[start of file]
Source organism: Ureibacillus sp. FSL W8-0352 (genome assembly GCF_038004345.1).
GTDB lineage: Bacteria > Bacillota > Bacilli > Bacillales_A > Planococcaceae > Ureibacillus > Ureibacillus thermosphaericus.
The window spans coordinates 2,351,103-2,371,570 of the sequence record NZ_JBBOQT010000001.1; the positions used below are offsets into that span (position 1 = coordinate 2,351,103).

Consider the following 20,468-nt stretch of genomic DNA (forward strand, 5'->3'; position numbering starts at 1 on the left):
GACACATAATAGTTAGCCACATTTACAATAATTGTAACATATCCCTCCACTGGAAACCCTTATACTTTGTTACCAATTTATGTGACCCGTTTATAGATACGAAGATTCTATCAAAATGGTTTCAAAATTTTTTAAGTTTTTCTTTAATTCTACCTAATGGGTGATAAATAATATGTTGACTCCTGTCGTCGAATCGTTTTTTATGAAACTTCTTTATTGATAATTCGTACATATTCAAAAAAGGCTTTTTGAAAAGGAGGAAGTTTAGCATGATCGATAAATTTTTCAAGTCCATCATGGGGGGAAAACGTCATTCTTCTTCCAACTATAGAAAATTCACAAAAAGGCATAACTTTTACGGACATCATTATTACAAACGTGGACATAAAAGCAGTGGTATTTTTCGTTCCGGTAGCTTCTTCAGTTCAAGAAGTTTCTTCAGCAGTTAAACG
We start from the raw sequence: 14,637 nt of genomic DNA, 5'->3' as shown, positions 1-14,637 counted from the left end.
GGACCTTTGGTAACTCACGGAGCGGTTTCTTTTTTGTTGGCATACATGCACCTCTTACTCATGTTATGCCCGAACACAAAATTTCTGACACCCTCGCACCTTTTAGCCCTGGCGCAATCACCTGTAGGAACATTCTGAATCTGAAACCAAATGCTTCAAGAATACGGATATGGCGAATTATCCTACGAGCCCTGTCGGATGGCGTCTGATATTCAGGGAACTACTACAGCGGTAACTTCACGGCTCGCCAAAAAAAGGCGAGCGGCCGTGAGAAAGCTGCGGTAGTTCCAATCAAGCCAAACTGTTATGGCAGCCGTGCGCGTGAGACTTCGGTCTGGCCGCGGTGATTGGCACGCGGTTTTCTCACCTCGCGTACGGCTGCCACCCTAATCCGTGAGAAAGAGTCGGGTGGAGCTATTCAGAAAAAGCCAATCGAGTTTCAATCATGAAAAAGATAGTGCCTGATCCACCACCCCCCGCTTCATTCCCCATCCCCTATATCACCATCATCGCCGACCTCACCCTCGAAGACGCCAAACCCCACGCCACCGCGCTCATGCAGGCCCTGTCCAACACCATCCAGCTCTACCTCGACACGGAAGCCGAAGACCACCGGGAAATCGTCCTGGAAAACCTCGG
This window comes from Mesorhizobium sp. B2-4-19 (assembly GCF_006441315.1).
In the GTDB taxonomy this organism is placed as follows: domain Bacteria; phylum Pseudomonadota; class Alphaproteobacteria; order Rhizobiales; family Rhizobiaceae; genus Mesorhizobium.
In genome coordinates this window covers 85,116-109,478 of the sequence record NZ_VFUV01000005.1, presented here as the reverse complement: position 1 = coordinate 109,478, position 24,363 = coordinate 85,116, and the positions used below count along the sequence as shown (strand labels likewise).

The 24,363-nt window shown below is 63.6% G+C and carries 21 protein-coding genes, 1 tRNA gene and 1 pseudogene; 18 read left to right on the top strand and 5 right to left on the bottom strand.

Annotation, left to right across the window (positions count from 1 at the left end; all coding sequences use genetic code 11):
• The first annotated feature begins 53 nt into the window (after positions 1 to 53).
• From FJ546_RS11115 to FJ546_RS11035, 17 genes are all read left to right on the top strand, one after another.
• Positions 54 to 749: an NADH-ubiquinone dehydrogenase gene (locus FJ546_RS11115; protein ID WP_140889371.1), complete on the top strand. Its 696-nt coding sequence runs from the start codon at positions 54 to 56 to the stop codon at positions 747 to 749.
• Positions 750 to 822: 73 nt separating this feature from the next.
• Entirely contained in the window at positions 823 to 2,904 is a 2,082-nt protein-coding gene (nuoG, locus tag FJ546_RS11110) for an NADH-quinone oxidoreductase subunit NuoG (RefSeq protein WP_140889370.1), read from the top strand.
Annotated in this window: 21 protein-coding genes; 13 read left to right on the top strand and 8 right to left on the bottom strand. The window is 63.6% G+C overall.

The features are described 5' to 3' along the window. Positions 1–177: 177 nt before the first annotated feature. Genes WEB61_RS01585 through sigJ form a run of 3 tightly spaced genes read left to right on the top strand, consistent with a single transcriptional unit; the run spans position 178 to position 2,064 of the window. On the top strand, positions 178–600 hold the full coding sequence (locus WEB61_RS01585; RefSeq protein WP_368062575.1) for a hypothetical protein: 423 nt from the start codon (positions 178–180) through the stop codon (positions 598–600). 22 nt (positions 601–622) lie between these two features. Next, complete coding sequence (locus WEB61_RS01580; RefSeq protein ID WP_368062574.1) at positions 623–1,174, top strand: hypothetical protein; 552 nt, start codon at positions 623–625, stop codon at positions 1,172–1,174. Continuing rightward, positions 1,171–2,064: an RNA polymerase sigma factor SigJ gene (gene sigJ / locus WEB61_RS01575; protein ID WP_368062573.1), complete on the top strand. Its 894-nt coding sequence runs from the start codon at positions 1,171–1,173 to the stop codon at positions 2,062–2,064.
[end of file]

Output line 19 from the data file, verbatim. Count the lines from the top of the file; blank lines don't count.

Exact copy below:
The features are described 5' to 3' along the window. Positions 1–177: 177 nt before the first annotated feature. Genes WEB61_RS01585 through sigJ form a run of 3 tightly spaced genes read left to right on the top strand, consistent with a single transcriptional unit; the run spans position 178 to position 2,064 of the window. On the top strand, positions 178–600 hold the full coding sequence (locus WEB61_RS01585; RefSeq protein WP_368062575.1) for a hypothetical protein: 423 nt from the start codon (positions 178–180) through the stop codon (positions 598–600). 22 nt (positions 601–622) lie between these two features. Next, complete coding sequence (locus WEB61_RS01580; RefSeq protein ID WP_368062574.1) at positions 623–1,174, top strand: hypothetical protein; 552 nt, start codon at positions 623–625, stop codon at positions 1,172–1,174. Continuing rightward, positions 1,171–2,064: an RNA polymerase sigma factor SigJ gene (gene sigJ / locus WEB61_RS01575; protein ID WP_368062573.1), complete on the top strand. Its 894-nt coding sequence runs from the start codon at positions 1,171–1,173 to the stop codon at positions 2,062–2,064.